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European Journal of Applied Physiology

, Volume 118, Issue 6, pp 1153–1167 | Cite as

Effects of low-volume high-intensity interval training in a community setting: a pilot study

  • Dejan Reljic
  • Felix Wittmann
  • Joachim E. Fischer
Original Article

Abstract

Purpose

High-intensity interval training (HIIT) is emerging as an effective and time-efficient exercise strategy for health promotion. However, most HIIT studies are conducted in laboratory settings and evidence regarding the efficacy of time-efficient “low-volume” HIIT is based mainly on demanding “all-out” protocols. Thus, the aim of this pilot study was to assess the feasibility and efficacy of two low-volume (≤ 30 min time-effort/week), non-all-out HIIT protocols, performed 2 ×/week over 8 weeks in a community-based fitness centre.

Methods

Thirty-four sedentary men and women were randomised to either 2 × 4-min HIIT (2 × 4-HIIT) or 5 × 1-min HIIT (5 × 1-HIIT) at 85–95% maximal heart rate (HRmax), or an active control group performing moderate-intensity continuous training (MICT, 76 min/week) at 65–75% HRmax.

Results

The exercise protocols were well tolerated and no adverse events occurred. 2 × 4-HIIT and 5 × 1-HIIT exhibited lower dropout rates (17 and 8 vs. 30%) than MICT. All training modes improved VO2max (2 × 4-HIIT: + 20%, P < 0.01; 5 × 1-HIIT: + 27%, P < 0.001; MICT: + 16%, P < 0.05), but the HIIT protocols required 60% less time commitment. Both HIIT protocols and MICT had positive impact on cholesterol profiles. Only 5 × 1-HIIT significantly improved waist circumference (P < 0.05) and subjective work ability (P < 0.05).

Conclusions

The present study indicates that low-volume HIIT can be feasibly implemented in a community-based setting. Moreover, our data suggest that practical (non-all-out) HIIT that requires as little as 30 min/week, either performed as 2 × 4-HIIT or 5 × 1-HIIT, may induce significant improvements in VO2max and cardiometabolic risk markers.

Keywords

HIIT Real-world setting Cardiorespiratory fitness Cardiometabolic health Feasibility Time-efficient exercise 

Abbreviations

2 × 4-HIIT

2 × 4 min high-intensity interval training protocol

5 × 1-HIIT

5 × 1 min high-intensity interval training protocol

ANOVA

Analysis of variance

BG

Blood glucose

CPGQ

Chronic Pain Grade Questionnaire

g

Gram

HDL

High-density lipoprotein

HIIT

High-intensity interval training

HR

Heart rate

HRmax

Maximal heart rate

kcal

Kilokalories

LDL

Low-density lipoprotein

MAP

Mean arterial blood pressure

MetS-Z-Score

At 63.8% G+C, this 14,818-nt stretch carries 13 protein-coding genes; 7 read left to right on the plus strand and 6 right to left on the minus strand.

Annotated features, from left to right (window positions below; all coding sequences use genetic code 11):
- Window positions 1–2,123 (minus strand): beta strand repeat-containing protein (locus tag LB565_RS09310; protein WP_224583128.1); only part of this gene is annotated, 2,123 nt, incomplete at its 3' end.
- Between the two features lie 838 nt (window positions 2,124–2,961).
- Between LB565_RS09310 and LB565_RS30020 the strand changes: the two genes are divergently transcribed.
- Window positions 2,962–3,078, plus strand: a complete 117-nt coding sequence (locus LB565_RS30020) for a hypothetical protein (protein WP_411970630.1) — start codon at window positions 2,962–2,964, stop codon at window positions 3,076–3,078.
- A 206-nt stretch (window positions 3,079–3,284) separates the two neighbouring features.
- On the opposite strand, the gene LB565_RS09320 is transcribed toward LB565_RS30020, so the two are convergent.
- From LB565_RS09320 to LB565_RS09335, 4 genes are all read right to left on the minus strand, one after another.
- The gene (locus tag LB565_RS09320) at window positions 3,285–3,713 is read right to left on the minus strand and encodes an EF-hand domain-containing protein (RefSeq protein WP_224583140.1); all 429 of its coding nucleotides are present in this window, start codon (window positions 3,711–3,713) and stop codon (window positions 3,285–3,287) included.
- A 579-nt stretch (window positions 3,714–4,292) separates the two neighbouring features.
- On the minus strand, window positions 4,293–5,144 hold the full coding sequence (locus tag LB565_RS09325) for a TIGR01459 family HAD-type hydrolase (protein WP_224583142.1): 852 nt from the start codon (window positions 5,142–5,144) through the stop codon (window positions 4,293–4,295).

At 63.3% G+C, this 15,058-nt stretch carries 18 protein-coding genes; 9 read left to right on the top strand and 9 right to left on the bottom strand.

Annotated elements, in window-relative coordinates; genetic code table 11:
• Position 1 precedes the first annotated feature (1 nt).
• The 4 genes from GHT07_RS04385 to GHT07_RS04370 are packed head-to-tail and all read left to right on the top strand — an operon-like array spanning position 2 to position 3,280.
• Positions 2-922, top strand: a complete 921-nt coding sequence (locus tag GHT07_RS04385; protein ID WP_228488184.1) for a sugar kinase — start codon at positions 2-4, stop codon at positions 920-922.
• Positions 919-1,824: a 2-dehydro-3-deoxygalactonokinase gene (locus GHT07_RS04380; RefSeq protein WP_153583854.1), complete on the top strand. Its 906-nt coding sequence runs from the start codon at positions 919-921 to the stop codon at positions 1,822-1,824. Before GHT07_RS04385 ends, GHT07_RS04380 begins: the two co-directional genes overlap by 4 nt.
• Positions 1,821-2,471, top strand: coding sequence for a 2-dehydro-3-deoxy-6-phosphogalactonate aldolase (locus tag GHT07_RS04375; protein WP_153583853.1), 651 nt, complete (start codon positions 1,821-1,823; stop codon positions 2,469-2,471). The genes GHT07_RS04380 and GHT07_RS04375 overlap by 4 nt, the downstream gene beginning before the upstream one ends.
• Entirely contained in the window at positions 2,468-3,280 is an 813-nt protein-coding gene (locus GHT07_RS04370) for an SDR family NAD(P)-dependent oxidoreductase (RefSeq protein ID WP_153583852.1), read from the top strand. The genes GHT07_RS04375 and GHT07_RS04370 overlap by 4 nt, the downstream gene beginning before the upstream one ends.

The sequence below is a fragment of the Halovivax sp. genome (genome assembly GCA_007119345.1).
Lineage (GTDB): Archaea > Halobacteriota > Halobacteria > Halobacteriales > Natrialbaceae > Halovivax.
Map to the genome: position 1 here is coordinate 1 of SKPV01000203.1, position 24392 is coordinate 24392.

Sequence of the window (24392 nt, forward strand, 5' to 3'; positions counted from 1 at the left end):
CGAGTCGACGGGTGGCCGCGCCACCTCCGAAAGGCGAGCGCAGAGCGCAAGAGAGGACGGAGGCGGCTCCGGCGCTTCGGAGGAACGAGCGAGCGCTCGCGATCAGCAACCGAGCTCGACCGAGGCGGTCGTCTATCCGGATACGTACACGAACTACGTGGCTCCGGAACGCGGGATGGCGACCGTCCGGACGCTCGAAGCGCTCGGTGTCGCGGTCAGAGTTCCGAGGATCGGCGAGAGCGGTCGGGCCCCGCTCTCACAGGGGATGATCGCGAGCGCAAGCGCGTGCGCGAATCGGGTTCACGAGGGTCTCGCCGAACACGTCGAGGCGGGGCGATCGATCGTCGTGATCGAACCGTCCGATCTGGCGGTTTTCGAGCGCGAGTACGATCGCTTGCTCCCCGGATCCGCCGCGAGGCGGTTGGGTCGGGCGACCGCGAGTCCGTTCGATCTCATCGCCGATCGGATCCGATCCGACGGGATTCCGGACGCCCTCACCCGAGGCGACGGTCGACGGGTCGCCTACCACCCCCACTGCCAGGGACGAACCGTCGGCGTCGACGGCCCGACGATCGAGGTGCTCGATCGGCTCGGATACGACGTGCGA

Metabolic Syndrome Z-Score

µL

Microliter

MICT

Moderate-intensity continuous training

mL·kg−1·min−1

Millilitres per kilogram body mass per minute

mmol·L−1

Millimoles per liter

O2

Oxygen

OBLA

Onset of blood lactate accumulation

PSQ

Perceived Stress Questionnaire

TG

Triglycerides

VO2max

Maximal oxygen uptake

W

Watt

WAI

Work Ability Index

WC

Waist circumference

Wmax

Maximal power output

Notes

Acknowledgements

No funding was received for this study. We would like to thank the Pfitzenmeier Premium Club Mannheim Neckarau headed by Haki Kadria and Tobias Kleine-Nathland for their outstanding cooperation. In particular, we thank Esther Giesewetter, André Luqueba, Stephan Steinicke, Danijel Ber, Paula Rosenfelder, and Daniel Lambor for supervising the exercise classes. We would also like to thank Wiebke Würdemann and Irina Peil for their professional assistance during data collection. We thank David Litaker for his valuable assistance and proofreading the manuscript. We are especially grateful to all study participants for their willingness to participate in this study.

Author contributions

DR and JF conceived and designed research. DR and FW conducted measurements and exercise tests. DR analyzed data. DR wrote the manuscript. All authors read and approved the manuscript.

Compliance with ethical standards

Conflict of interest

The authors declare that they have no conflict of interest.

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Copyright information

© Springer-Verlag GmbH Germany, part of Springer Nature 2018

Authors and Affiliations

  1. 1.Department of Medicine 1-Gastroenterology, Pneumology and Endocrinology, Hector-Center for Nutrition, Exercise and SportsUniversity Hospital ErlangenErlangenGermany
  2. 2.Mannheim Institute of Public Health, Social and Preventive Medicine, Medical Faculty MannheimHeidelberg UniversityMannheimGermany

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